2011
08.21

Jam Session

For those not familiar with Super H Mart, think of it as a Harry’s Farmers market for Asians. There’s every kind of noodle, soy sauce, fish, and odd vegetable there. It’s actually where I bought my largest aluminum brew kettle (It’s actually a tamale pot). We happened into Super H Mart the other day, as there was one next to the Brand Smart we decided to trek to (for the first an last time…) Right inside the door was a fantastic deal: strawberries for a dollar a pound:

Strawberries - $1/lb @ Super H Mart

Strawberries - $1/lb @ Super H Mart

We figured we’d snag a few and make some jelly (the picture is only about half of what we bought, and we SHOULD have bought a bunch more). Sister Anne suggested that we should try a lower sugar recipe than the classic Ball recipe. I dare say that even the recipe that we used seemed high on Sugar. Well, we’ll find out about that once we open the first one. The fun here was in the making!

Andy prepping Strawberries

Andy prepping Strawberries

We diced the Strawberries into small pieces…

Strawberries pre-boil

Strawberries pre-boil

For a total of 6 quarts pre-boil volume. Combined that with sugar, and brought to a boil…

Strawberry Jam Boiling

Strawberry Jam Boiling

Be careful when making jelly, this stuff likes to foam! I’m glad I did it in my water bath canner! (We used this pot to make it in, and used the pressure canner as a water bath canner.)

*A few words of advice at this point: Use a food processor on your strawberries first, we found that ours didn’t cook down and break up as much as we expected (a la tomatoes) (I think this also effected our measurement of the pre-boil volume of strawberries – we got lower yield than expected. | Because we took some out and blended it, we were goofing around with the heat to maintain a boil: keep it low. we scorched a small spot on the pot. Nothing to adversely effect the batch, but just putting it out there…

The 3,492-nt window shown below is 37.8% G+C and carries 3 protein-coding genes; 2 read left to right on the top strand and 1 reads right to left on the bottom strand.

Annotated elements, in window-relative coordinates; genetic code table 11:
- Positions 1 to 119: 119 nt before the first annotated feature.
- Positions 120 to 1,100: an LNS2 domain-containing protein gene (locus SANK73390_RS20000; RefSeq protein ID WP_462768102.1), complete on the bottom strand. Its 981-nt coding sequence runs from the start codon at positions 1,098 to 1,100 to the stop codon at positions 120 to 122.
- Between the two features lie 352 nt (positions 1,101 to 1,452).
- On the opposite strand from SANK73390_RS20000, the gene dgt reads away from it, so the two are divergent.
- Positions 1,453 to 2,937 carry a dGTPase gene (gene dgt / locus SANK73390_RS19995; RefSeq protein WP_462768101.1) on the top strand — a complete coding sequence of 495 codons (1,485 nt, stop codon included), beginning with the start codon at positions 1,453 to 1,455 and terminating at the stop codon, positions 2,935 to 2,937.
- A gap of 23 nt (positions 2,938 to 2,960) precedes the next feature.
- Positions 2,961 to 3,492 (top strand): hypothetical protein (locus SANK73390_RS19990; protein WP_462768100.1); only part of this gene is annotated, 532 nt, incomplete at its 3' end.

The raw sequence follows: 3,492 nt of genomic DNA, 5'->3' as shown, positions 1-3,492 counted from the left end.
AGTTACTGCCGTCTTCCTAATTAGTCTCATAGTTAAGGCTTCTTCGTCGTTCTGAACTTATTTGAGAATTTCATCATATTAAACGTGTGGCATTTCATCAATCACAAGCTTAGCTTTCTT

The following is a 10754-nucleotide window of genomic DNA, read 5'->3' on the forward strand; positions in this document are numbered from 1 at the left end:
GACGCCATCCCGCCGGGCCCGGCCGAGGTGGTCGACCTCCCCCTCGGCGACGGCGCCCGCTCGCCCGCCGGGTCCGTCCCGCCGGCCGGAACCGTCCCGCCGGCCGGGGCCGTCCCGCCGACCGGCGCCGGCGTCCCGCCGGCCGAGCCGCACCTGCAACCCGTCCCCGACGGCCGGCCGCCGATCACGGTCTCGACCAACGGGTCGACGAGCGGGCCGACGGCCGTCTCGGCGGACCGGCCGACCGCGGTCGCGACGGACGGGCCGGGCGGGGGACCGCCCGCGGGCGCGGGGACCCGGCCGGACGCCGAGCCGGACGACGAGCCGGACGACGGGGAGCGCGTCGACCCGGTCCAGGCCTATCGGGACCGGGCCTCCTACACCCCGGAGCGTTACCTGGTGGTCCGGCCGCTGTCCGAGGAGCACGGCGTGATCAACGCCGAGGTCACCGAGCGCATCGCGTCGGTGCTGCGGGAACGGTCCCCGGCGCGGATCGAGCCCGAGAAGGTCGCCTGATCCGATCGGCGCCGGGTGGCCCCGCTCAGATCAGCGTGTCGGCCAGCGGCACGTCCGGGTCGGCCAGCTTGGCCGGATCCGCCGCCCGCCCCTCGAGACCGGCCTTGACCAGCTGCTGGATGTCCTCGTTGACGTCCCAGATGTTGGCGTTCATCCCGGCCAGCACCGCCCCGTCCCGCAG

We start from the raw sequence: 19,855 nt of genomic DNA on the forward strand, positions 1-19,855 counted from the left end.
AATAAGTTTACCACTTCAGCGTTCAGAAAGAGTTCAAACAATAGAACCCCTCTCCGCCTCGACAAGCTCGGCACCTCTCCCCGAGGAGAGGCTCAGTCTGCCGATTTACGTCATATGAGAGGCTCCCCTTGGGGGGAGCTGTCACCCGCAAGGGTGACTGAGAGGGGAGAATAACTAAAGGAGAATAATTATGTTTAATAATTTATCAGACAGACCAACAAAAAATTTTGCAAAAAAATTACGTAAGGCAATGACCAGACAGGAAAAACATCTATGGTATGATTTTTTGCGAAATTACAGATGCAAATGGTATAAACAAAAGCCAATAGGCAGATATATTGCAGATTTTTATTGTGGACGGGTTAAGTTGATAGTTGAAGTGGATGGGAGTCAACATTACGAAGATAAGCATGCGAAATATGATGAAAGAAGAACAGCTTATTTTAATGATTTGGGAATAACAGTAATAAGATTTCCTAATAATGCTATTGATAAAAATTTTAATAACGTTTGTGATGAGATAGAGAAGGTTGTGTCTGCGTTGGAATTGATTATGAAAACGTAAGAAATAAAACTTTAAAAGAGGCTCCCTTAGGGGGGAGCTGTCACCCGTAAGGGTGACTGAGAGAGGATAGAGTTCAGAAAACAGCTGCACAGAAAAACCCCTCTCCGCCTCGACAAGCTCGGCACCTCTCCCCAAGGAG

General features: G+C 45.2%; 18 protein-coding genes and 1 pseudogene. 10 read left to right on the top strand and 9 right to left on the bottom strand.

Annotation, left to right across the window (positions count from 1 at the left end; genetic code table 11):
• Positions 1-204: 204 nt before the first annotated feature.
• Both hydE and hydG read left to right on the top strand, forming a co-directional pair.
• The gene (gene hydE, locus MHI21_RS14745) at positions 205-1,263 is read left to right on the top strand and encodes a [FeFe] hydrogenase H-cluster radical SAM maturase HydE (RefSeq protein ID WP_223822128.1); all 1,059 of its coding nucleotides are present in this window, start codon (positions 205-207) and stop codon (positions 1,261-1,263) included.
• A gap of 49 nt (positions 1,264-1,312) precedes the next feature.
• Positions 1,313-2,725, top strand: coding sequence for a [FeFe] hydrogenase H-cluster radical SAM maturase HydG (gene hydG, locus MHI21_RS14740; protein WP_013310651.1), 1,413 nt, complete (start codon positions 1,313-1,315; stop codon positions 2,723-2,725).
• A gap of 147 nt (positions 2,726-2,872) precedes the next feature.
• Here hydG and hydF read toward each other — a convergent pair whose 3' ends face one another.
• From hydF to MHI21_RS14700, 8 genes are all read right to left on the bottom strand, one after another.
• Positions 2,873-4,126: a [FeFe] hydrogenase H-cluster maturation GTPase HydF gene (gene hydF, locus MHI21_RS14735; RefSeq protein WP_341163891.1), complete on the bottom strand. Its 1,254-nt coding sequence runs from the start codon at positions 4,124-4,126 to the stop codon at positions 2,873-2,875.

This was the first time I had bothered to boil my lids, so when it came time to extract them from the sauce pot they were in, I couldn’t find the lid lifter that I may or may not have purchased three years ago when I thought I was going to can something.

If you find yourself in this pickle, I’m pretty sure you’ll have a glue gun, refrigerator magnet, and wooden spoon on hand:

Makeshift Lid-lifter

Makeshift Lid-lifter

Just be careful not to have it in hot water for too long – it is on there with hot glue after all! – it worked fine until I had to start going for the lids near the bottom. It would probably last an entire canning session if you ran it under cold water once or twice. You could of course, do this with another food safe glue and keep the magnet on the end of one of your spoons. (Who needs another unitasker in the kitchen anyways, right?)

And the final result:

Canned Strawberry Jam

Canned Strawberry Jam

8.5 pints of strawberry jam! We calculated that we probably managed this for around $2 a pint (plus jar costs). Keep in mind, Smuckers goes for $3.50+ at Kroger, so we’re pretty proud of ourselves.

We’ll have to test a jar out before we make gifts of it to friends and family… But I fully expect to be able to trade a jar or two for some Marinara, or other great staple.

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  1. Look at your…making some jam! It looks tasty.